Author Topic: ULLadu Narpadu - 120  (Read 1093 times)


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ULLadu Narpadu - 120
« on: May 23, 2010, 10:38:11 AM »

T.R. Kanakammal says in her comments:  (abridged)

All scriptural treatises on Jnana declare that to see one's own
Self (the real form of oneself) is to see God, the Primal Being
and the substratum of one.  The truth of this saying is:  as the
feeling of awareness as "I" is but one and not two, how can one
see the Atman shining as one's own Self?  Who is the Seer then?
If seeing oneself by one is not possible, how can one see God,
the Primal Being?  Becoming "food" for Him is to see God.

The true import of the saying that one seeing the Self is "to see
God" is only to instruct that the Self cannot be seen as an object.
The Self, being the Seer, can never become an object to be seen.
"That which is" (Being) is the one only and never two.  It cannot
be seen, for there is nothing apart from It.  For he function of
perception, two things are needed, the seer and that which is
seen.  When we say "seeing oneself", there must be two selves
-- one the seeing "I" and another "I" as the seen.  But the
Awareness of Being is the only one for everyone.

That is why, the Upanishads proclaim, "By what can be the knower known?"  The real form or truth of God and that of the Jiva is one
and the same.  One cannot see the other.  This instruction is given by Bhagavan Ramana in Upadesa Undiyar (Verse 24):  "In the essence of their being, Iswara and Jiva are but one, the Self."
If so, what can be the purport of Jnana scriptures when they say, "To see the Self is to see the Lord"?  This is only to offer the selfhood, the individuality - the false "I" hood, the "personality" or the ego sense, as the food for the Absolute and to merge it totally in the true form of "I" and be That.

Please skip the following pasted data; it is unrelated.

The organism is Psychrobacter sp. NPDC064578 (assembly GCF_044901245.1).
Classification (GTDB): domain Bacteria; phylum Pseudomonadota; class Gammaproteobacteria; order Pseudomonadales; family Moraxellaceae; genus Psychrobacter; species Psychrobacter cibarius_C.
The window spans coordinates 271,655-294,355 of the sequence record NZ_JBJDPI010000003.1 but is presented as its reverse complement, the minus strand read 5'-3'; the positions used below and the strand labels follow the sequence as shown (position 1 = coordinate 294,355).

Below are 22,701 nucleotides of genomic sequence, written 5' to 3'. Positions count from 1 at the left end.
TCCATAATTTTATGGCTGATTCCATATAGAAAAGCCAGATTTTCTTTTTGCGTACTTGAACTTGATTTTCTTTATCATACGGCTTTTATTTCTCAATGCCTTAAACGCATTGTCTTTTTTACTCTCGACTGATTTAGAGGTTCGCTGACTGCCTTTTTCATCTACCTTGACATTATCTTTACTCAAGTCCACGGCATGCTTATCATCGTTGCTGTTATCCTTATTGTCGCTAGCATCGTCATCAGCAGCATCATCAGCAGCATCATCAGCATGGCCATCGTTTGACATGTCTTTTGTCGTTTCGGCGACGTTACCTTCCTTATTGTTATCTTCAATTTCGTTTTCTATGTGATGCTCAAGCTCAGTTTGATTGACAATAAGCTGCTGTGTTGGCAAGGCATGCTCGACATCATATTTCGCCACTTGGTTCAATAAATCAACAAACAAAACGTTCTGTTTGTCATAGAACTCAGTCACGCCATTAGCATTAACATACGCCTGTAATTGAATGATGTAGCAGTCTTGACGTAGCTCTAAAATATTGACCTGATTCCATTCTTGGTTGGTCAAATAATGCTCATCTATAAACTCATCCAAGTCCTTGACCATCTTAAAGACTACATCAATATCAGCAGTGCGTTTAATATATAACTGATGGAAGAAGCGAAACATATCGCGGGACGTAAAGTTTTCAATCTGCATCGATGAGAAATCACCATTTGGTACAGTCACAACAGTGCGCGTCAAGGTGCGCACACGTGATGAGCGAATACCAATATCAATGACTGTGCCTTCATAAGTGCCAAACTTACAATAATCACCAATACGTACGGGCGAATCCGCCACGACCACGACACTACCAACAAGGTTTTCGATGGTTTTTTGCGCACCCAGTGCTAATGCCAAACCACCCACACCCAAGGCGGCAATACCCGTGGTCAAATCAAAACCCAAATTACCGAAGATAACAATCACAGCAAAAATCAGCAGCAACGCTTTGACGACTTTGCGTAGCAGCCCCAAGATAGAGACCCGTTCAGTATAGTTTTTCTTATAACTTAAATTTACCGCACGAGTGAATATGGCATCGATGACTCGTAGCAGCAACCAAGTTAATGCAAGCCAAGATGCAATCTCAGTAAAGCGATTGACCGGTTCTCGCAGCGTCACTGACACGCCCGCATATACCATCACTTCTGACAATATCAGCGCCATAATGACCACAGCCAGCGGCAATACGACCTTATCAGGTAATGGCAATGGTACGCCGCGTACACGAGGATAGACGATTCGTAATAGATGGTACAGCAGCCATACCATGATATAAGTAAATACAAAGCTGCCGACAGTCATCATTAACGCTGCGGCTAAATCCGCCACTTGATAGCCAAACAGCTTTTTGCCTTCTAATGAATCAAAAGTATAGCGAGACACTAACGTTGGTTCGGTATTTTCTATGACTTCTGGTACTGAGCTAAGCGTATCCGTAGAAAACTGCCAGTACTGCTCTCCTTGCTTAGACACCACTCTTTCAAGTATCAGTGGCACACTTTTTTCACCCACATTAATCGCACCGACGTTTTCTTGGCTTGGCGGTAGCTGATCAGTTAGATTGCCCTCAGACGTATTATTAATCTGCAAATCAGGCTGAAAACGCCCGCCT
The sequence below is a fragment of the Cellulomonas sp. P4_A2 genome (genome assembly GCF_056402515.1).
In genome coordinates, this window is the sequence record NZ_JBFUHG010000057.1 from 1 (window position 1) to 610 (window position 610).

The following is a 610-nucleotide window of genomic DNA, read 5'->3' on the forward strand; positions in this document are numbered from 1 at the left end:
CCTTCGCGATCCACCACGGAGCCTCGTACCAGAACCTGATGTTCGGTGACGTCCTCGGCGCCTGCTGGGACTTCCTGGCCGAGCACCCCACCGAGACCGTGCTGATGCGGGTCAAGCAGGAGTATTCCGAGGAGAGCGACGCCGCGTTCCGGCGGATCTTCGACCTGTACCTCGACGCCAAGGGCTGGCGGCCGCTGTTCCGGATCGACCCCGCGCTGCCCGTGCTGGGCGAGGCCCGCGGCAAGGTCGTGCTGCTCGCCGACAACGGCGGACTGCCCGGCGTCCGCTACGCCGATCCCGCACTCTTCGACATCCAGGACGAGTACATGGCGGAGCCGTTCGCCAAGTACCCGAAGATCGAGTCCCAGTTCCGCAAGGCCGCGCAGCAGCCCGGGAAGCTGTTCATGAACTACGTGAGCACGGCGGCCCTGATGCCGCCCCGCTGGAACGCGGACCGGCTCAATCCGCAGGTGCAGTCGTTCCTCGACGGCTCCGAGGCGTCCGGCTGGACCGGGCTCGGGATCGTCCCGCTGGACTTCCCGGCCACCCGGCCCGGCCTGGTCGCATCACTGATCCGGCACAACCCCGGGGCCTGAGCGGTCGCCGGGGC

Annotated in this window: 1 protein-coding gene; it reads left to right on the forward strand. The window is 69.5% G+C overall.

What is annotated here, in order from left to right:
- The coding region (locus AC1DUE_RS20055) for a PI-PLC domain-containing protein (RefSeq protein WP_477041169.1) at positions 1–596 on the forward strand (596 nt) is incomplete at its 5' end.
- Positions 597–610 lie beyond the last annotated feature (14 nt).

Bhagavan Ramana says in Sri Akshara Mana Maalai, Verse 28:

"To feed on You I came, O Arunachala, but I have become Your food and am now at Peace."  Parallels can be found in Nammazhwar and Saint Manikkavachagar.  God is Annavan and Annada, the owner and eater of food.  Man is only food, the more passive partner in the job of eating."

In Ozhivil Odukkam (Staying up in the Remains), KaNNudaiya VaLLalar says:

"The mouth of the severed head will gasp ans subside but cannot bring itself to say, "My head is lost".  Likewise, when the head of the ego, 'I' is severed and consumed by the Absolute, how can it say
"I saw" or "I knew" or who will be left behind to report it?"

As Jiva and God are in essence one, the darshan of the Lord and
darshan of Atman is one and the same.  Offering of selfhood as
food to the Atman is the truth of those sastraic sayings.  Desiring
to see the Lord, as an object instead of offering oneself to be consumed by the Lord, is allowing the ego to cause one's downfall
by making one become food for Yama, the Lord of death, thus pushing oneself into the never-ending cycle of samsara of recurring
births and deaths.

But offering selfhood or ego as food for the Lord is not at all that easy.  The ego will delude and mislead one to perpetuate its own
existence.  It is as difficult for the ego to question itself as it is for the tip of the index finger that touches everything else to touch itself.  The ego, with the mask of the reflected glory of the Atman, parades as Atman.  This vaingloriou8s action of the ego is akin
to the vain boast of the mouth in a face that smiles to claim it
has chewed and eaten up the face.  The face, it is in fact, that gives the mouth a place to stay!

Arunachala Siva.